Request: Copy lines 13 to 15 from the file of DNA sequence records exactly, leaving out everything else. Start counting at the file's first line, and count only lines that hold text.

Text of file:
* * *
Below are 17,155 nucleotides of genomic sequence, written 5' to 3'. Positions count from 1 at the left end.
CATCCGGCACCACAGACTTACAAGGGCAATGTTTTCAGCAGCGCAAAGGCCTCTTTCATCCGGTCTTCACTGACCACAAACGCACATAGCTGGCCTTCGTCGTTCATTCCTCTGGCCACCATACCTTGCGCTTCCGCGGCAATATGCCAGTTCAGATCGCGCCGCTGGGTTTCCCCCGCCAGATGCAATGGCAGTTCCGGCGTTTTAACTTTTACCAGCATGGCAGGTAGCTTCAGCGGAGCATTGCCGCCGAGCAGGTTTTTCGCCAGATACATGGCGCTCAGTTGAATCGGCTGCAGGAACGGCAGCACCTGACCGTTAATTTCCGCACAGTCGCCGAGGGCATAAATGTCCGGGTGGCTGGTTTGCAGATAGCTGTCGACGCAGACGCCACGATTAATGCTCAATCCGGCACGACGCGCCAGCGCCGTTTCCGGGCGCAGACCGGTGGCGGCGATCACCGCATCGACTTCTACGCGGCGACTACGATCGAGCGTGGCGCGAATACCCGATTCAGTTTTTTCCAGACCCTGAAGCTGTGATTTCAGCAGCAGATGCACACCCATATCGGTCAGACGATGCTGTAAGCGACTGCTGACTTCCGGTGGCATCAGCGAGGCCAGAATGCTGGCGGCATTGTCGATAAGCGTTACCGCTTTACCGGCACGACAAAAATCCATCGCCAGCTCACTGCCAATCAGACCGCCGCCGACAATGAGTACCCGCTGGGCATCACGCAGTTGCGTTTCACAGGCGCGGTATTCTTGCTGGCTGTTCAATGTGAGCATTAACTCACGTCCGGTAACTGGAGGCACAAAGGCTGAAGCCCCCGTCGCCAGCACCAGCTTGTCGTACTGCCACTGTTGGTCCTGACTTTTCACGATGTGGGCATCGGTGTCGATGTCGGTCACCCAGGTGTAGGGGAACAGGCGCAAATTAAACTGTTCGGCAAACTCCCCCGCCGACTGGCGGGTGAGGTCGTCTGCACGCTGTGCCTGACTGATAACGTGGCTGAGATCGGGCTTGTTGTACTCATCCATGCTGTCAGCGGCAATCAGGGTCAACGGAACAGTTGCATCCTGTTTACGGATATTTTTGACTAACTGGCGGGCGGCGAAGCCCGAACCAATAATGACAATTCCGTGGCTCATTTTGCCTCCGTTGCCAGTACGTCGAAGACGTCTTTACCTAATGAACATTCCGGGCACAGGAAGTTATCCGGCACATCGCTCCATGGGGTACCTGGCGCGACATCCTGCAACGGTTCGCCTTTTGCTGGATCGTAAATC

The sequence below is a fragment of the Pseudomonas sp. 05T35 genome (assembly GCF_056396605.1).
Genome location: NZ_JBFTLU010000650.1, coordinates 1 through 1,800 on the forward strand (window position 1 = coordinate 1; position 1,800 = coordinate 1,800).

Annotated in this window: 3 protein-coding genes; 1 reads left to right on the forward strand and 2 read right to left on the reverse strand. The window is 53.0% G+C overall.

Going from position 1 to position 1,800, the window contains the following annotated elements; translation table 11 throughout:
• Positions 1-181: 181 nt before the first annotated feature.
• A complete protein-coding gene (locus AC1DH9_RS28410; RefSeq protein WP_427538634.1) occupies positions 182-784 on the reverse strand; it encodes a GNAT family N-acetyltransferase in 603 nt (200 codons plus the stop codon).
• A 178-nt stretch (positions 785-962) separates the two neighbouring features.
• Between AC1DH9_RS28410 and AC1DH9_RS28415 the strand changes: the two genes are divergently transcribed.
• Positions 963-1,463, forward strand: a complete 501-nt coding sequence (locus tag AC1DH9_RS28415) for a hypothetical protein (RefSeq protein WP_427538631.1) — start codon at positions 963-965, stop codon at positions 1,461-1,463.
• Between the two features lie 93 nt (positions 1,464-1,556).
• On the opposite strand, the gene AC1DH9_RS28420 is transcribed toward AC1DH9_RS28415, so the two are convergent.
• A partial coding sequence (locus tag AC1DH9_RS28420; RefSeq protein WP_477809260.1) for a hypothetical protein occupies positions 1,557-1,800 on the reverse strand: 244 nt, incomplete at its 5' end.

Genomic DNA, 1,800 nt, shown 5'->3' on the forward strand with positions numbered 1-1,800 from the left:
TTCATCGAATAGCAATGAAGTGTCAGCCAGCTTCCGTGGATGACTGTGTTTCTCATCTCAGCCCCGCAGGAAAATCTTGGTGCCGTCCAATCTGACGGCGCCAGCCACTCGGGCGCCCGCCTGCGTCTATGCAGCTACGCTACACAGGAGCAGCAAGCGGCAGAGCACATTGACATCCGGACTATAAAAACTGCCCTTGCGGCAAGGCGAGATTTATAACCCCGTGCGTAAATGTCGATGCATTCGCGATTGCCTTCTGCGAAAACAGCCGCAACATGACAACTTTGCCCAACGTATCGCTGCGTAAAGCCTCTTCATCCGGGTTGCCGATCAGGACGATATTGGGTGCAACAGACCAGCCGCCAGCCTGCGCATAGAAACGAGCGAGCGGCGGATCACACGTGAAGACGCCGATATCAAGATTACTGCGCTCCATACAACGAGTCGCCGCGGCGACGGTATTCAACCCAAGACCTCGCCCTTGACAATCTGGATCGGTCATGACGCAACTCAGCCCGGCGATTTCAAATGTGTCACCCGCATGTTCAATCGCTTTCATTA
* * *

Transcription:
• On the opposite strand, the gene AC1DH9_RS28420 is transcribed toward AC1DH9_RS28415, so the two are convergent.
• A partial coding sequence (locus tag AC1DH9_RS28420; RefSeq protein WP_477809260.1) for a hypothetical protein occupies positions 1,557-1,800 on the reverse strand: 244 nt, incomplete at its 5' end.

Genomic DNA, 1,800 nt, shown 5'->3' on the forward strand with positions numbered 1-1,800 from the left: